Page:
Medieval Literature

There is no doubt that many people are familiar with the name of King Arthur. A lot of us have heard stories about his adventures. Unfortunately, not very many people have ever read books about him. One of the main reasons is that those books are written in old English, and they are hard to read. Today, I would like to tell you about one of these books, “Sir Gawain and the Green Knight”, written by an unknown author and adopted to modern English by Tolkien. This book is not about King Arthur; it is about his loyal knight Gawain, but it is still interesting and worth reading.

The plot begins in Camelot during the New Year celebration. The feast is on, and everyone, including King Arthur, is drinking, eating and laughing. However, in the middle of the repast, a person completely dressed in green came into the hall. He had a huge axe with him. He challenged people to hit him with his axe but said that the next year he would do the same thing to his opponent. The one who responded to the challenge was a young sir Gawain. He hit the man in green and chopped off his head; but the knight stood up, picked up his head, and told Gawain to find him the next year in the Green Chapel.  A year had passed, and the young knight started his way to the destination. He searched for a Green Chapel for a long time, and, by the time he finally figured out his way, the day was over.  The knight decided to spend the night at the nearby castle. The owner of the castle agreed to accept Gawain for a few nights. Bertilak (the host) also offered a bargain to the young knight: he would give Gawain whatever he catches on his hunt, and the knight would give him whatever he found in the castle. On the first day, while Bertilak was hunting, his wife tried to seduce the young knight.  Gawain was an honorable man, and he didn’t give in. The only thing she could do was to give him a kiss. When the noble man came back from his hunt, he gave Gawain the animals, and Gawain gave him a kiss. The same thing happened during the next two days. Gawain kept exchanging killed animals for kisses, but he never told the owner where he found the kisses.  He also didn’t give the owner a green ribbon that was given to him by Lady Bertilak.  It was finally time for him to leave. Gawain went to the Green Chapel ready to die. However, the Green Knight didn’t hit him with his axe for the first and second tries, and on the third try, he slightly touched Gawain’s neck. It angered the young knight, and he was ready to attack the Green Knight because he was playing with him. However, the man in green took off his mask, and Gawain realized that it was the owner of the castle. Bertilak told him that he didn’t hit him on the first two tries because Gawain kept his end of the bargain and honestly gave him what he found in the castle. He scratched him the third time because he had hidden the green ribbon from him. What was even more important, it was Lady Bertilak’s plan from the very beginning, and it wasn’t the lady, but Morgan le Fay in disguise. Luckily, Gawain survived and went back to Camelot’s safety.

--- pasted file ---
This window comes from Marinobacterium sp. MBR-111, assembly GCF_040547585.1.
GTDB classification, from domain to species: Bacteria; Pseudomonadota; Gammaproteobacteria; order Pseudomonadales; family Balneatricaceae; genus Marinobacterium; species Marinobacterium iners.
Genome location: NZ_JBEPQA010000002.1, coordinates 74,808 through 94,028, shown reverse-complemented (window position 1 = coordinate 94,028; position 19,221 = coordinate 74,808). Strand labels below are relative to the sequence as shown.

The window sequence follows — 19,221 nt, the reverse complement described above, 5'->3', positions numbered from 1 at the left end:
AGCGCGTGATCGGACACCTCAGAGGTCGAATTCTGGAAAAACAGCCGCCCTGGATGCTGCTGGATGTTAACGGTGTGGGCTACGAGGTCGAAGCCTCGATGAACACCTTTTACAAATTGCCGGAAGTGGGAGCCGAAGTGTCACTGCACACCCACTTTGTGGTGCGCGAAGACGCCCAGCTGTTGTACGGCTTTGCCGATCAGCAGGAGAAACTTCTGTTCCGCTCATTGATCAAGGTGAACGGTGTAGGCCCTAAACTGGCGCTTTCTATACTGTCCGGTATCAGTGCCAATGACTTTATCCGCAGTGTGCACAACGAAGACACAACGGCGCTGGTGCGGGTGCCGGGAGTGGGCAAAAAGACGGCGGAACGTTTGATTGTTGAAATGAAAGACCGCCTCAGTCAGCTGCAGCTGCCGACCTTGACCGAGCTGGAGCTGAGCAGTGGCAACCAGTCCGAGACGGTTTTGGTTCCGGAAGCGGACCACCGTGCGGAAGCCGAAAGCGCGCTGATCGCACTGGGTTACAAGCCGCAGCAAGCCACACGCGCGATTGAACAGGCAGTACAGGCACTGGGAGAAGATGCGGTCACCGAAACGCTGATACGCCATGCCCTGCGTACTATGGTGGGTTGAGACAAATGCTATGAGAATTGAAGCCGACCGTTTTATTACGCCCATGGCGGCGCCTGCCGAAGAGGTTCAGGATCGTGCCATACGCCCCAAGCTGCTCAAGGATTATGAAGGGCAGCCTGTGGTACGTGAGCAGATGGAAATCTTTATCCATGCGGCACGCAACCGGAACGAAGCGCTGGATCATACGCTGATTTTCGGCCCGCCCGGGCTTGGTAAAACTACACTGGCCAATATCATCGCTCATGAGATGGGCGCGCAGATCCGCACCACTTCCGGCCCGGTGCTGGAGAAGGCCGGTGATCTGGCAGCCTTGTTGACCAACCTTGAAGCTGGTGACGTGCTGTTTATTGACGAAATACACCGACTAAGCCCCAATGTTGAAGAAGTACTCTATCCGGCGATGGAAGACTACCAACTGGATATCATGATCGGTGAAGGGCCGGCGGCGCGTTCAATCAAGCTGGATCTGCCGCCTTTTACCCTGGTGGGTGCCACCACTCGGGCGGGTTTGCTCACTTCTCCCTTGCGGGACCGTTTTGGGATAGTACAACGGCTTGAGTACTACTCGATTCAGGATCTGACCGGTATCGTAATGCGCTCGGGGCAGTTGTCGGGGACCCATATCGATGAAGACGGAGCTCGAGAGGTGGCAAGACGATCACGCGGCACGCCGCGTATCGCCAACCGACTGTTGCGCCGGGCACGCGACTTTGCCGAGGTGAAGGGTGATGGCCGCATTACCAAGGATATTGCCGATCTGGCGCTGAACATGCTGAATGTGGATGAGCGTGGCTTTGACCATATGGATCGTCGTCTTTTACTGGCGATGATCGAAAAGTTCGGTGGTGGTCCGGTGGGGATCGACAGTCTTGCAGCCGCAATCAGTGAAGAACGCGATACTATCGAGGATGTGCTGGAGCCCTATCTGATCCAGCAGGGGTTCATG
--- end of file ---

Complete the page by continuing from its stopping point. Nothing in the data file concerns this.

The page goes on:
Overall, this book is a good example of what medieval literature looks like. It has a good plot, which describes how an honest and honorable knight should behave, and, at the same time, tells about a great adventure. One should also mention that Tolkien did a great job adapting it to the modern English.

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